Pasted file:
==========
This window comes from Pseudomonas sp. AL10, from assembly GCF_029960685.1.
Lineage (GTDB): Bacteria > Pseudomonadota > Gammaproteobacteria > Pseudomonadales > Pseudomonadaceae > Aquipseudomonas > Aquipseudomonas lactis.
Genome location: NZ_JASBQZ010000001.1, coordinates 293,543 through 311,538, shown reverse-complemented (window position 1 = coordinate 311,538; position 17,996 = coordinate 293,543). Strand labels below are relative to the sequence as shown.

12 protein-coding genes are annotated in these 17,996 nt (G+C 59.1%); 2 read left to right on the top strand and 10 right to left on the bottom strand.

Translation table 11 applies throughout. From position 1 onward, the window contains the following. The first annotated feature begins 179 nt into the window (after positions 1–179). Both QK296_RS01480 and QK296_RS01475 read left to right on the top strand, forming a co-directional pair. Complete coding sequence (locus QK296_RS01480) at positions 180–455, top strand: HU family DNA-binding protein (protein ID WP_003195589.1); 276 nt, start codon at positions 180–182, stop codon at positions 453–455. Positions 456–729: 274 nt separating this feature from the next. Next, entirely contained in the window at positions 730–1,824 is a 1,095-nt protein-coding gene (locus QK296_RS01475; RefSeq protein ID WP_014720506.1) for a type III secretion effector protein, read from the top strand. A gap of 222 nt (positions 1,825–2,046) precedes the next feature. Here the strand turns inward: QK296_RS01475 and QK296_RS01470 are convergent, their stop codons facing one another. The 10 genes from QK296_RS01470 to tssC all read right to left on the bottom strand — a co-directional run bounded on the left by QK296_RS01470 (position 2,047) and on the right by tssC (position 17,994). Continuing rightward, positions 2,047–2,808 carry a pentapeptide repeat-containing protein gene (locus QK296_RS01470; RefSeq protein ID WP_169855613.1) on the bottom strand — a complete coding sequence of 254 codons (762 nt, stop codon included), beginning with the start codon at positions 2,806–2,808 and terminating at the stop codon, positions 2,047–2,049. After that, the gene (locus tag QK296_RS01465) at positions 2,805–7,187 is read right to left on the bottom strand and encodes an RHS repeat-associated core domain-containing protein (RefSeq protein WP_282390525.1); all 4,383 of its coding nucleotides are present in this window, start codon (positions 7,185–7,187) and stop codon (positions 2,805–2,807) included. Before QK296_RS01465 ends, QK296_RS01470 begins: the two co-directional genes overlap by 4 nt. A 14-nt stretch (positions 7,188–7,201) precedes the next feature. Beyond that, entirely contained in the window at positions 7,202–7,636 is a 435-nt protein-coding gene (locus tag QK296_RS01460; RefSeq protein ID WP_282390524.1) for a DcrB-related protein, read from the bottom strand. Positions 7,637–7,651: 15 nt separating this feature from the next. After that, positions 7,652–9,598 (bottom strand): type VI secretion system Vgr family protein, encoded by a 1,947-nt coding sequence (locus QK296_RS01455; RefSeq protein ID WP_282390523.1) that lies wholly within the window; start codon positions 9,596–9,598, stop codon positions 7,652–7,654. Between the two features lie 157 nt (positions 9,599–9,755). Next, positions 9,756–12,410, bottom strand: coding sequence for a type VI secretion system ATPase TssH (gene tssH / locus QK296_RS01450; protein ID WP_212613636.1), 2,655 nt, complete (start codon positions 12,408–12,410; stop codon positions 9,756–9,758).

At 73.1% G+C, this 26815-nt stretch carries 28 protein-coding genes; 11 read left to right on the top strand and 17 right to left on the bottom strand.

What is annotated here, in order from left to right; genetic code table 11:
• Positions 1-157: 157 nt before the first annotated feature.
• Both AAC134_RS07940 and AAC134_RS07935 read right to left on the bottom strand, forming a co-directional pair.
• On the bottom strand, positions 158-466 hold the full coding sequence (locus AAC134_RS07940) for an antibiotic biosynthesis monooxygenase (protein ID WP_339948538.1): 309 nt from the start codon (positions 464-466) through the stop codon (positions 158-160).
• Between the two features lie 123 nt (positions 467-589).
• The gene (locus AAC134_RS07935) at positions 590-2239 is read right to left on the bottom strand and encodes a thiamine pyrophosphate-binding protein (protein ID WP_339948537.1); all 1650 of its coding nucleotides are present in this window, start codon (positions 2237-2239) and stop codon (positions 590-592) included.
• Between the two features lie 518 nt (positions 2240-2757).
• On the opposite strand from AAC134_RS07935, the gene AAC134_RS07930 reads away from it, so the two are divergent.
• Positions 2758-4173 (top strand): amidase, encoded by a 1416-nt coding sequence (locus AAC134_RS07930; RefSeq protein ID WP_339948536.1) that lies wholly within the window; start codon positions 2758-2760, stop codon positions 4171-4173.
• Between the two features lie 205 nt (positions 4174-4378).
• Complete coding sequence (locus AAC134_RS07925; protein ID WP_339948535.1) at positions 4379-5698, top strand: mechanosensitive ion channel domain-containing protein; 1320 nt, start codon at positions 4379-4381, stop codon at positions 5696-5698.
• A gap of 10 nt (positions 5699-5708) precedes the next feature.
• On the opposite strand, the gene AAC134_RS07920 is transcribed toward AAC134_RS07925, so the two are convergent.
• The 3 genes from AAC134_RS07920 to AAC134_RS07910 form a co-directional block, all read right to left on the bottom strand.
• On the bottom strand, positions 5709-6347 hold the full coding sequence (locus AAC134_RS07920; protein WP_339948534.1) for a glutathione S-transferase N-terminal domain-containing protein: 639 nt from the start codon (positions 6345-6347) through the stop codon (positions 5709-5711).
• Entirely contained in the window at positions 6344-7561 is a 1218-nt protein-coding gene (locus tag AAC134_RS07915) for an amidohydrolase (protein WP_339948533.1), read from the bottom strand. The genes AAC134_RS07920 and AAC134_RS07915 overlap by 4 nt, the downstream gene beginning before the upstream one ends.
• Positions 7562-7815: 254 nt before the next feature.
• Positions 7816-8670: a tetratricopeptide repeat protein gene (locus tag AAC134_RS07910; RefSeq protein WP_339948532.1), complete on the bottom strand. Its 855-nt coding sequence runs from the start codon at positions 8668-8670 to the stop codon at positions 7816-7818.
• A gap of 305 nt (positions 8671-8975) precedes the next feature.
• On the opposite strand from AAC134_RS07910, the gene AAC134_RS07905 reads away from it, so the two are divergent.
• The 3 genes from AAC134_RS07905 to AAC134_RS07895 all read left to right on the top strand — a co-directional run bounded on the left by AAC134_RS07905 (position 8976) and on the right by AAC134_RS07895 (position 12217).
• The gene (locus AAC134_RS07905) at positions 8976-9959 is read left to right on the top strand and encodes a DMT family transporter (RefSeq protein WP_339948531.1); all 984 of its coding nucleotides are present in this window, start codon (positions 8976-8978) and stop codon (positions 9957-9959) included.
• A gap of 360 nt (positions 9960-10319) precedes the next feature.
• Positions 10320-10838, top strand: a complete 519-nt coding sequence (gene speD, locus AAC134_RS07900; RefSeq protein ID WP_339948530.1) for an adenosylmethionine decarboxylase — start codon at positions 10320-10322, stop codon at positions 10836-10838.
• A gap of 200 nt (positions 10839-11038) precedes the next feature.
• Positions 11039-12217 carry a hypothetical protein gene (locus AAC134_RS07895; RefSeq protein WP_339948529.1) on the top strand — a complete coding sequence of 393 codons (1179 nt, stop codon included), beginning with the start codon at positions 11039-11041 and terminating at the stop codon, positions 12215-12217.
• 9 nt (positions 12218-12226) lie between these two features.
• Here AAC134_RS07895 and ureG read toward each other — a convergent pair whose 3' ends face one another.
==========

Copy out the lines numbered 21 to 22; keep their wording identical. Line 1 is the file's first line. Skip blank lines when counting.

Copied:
• On the bottom strand, positions 5709-6347 hold the full coding sequence (locus AAC134_RS07920; protein WP_339948534.1) for a glutathione S-transferase N-terminal domain-containing protein: 639 nt from the start codon (positions 6345-6347) through the stop codon (positions 5709-5711).
• Entirely contained in the window at positions 6344-7561 is a 1218-nt protein-coding gene (locus tag AAC134_RS07915) for an amidohydrolase (protein WP_339948533.1), read from the bottom strand. The genes AAC134_RS07920 and AAC134_RS07915 overlap by 4 nt, the downstream gene beginning before the upstream one ends.